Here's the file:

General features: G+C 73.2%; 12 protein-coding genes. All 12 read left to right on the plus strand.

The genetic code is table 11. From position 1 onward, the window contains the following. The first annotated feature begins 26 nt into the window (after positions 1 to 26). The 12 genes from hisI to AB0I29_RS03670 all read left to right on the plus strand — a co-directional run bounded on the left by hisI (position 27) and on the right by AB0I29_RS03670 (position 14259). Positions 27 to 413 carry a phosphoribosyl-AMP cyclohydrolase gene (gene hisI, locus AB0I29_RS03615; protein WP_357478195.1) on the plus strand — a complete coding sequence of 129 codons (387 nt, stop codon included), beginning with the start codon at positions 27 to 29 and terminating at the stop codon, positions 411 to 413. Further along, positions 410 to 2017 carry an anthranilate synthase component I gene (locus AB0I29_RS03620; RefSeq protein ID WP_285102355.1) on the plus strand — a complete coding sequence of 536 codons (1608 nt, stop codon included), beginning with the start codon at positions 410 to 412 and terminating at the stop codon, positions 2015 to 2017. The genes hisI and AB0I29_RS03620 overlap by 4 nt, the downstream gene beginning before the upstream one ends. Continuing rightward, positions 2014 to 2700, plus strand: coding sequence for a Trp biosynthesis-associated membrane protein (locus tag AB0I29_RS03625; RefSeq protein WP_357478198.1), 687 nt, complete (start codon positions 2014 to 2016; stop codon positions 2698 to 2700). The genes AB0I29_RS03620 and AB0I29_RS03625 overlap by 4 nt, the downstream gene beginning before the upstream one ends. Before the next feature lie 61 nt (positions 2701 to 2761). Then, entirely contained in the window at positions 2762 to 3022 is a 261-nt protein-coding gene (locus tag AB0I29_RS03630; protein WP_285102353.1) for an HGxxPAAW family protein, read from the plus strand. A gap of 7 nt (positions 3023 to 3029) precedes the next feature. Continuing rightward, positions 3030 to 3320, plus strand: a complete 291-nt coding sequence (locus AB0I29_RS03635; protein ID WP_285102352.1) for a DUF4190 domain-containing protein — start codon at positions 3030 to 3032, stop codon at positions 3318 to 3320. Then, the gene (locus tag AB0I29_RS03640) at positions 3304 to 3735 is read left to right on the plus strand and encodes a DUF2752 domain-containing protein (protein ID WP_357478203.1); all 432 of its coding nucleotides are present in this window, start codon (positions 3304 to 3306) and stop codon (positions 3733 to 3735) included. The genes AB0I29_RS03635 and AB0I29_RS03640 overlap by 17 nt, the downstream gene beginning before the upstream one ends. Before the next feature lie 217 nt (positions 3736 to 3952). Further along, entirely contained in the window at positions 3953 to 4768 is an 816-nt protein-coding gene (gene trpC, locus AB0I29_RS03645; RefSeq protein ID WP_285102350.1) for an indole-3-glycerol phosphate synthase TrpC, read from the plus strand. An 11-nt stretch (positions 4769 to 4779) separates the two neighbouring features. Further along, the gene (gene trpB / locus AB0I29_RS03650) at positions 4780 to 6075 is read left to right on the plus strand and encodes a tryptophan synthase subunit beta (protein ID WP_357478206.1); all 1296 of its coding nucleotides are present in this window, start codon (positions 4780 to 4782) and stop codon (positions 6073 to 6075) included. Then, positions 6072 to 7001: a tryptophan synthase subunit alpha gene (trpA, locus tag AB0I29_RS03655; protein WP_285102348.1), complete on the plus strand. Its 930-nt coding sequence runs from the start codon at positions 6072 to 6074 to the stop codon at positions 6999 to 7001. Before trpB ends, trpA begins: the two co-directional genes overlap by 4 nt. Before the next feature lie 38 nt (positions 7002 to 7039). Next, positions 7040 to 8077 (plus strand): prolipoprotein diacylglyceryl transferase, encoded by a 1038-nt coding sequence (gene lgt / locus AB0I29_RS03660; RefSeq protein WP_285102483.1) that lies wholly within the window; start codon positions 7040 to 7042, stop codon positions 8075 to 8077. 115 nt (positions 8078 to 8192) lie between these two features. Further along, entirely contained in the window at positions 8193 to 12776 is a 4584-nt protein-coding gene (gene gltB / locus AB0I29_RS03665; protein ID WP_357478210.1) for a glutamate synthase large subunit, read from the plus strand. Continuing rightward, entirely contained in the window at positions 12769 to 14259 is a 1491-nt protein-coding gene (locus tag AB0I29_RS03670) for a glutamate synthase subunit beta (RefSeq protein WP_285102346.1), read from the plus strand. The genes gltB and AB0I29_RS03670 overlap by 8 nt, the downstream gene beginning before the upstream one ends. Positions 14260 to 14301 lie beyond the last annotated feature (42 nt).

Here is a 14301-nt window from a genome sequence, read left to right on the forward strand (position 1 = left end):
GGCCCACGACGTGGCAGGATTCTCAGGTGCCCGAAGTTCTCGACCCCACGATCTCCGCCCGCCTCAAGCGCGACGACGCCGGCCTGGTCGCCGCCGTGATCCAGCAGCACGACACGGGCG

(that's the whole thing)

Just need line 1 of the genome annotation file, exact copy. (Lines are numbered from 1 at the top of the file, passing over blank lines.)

General features: G+C 73.2%; 12 protein-coding genes. All 12 read left to right on the plus strand.